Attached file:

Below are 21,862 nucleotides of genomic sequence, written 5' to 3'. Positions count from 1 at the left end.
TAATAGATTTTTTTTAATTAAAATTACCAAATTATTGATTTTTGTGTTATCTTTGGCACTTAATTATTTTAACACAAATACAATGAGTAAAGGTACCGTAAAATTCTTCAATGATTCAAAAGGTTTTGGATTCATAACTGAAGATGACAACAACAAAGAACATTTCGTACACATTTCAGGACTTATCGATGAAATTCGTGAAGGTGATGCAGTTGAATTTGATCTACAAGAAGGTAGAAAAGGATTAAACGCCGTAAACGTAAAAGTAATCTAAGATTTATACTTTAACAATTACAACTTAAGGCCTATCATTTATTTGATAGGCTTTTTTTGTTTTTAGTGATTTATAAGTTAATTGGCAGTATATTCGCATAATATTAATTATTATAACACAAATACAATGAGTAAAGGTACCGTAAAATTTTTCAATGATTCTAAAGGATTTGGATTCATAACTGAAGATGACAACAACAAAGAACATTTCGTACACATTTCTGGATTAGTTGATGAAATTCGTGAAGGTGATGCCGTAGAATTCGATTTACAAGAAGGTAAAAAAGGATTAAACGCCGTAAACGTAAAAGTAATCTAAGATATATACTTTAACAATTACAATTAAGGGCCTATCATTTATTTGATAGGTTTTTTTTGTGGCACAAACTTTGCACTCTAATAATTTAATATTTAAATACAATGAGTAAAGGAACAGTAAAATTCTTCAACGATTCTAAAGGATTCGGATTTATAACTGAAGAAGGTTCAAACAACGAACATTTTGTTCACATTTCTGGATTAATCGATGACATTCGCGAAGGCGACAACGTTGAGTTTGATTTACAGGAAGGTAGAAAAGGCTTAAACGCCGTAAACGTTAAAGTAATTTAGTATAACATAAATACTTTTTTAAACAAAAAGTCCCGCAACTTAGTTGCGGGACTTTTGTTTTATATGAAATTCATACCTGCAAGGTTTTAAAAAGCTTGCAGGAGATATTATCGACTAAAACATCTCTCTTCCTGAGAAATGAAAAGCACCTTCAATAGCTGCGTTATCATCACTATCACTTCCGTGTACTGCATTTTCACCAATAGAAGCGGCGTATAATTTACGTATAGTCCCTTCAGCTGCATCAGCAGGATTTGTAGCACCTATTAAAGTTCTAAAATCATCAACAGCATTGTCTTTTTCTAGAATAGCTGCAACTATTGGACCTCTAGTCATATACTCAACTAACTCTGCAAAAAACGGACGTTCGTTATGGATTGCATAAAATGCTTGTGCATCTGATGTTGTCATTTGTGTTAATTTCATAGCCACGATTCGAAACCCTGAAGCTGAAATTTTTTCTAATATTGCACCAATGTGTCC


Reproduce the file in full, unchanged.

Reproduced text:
Below are 21,862 nucleotides of genomic sequence, written 5' to 3'. Positions count from 1 at the left end.
TAATAGATTTTTTTTAATTAAAATTACCAAATTATTGATTTTTGTGTTATCTTTGGCACTTAATTATTTTAACACAAATACAATGAGTAAAGGTACCGTAAAATTCTTCAATGATTCAAAAGGTTTTGGATTCATAACTGAAGATGACAACAACAAAGAACATTTCGTACACATTTCAGGACTTATCGATGAAATTCGTGAAGGTGATGCAGTTGAATTTGATCTACAAGAAGGTAGAAAAGGATTAAACGCCGTAAACGTAAAAGTAATCTAAGATTTATACTTTAACAATTACAACTTAAGGCCTATCATTTATTTGATAGGCTTTTTTTGTTTTTAGTGATTTATAAGTTAATTGGCAGTATATTCGCATAATATTAATTATTATAACACAAATACAATGAGTAAAGGTACCGTAAAATTTTTCAATGATTCTAAAGGATTTGGATTCATAACTGAAGATGACAACAACAAAGAACATTTCGTACACATTTCTGGATTAGTTGATGAAATTCGTGAAGGTGATGCCGTAGAATTCGATTTACAAGAAGGTAAAAAAGGATTAAACGCCGTAAACGTAAAAGTAATCTAAGATATATACTTTAACAATTACAATTAAGGGCCTATCATTTATTTGATAGGTTTTTTTTGTGGCACAAACTTTGCACTCTAATAATTTAATATTTAAATACAATGAGTAAAGGAACAGTAAAATTCTTCAACGATTCTAAAGGATTCGGATTTATAACTGAAGAAGGTTCAAACAACGAACATTTTGTTCACATTTCTGGATTAATCGATGACATTCGCGAAGGCGACAACGTTGAGTTTGATTTACAGGAAGGTAGAAAAGGCTTAAACGCCGTAAACGTTAAAGTAATTTAGTATAACATAAATACTTTTTTAAACAAAAAGTCCCGCAACTTAGTTGCGGGACTTTTGTTTTATATGAAATTCATACCTGCAAGGTTTTAAAAAGCTTGCAGGAGATATTATCGACTAAAACATCTCTCTTCCTGAGAAATGAAAAGCACCTTCAATAGCTGCGTTATCATCACTATCACTTCCGTGTACTGCATTTTCACCAATAGAAGCGGCGTATAATTTACGTATAGTCCCTTCAGCTGCATCAGCAGGATTTGTAGCACCTATTAAAGTTCTAAAATCATCAACAGCATTGTCTTTTTCTAGAATAGCTGCAACTATTGGACCTCTAGTCATATACTCAACTAACTCTGCAAAAAACGGACGTTCGTTATGGATTGCATAAAATGCTTGTGCATCTGATGTTGTCATTTGTGTTAATTTCATAGCCACGATTCGAAACCCTGAAGCTGAAATTTTTTCTAATATTGCACCAATGTGTCC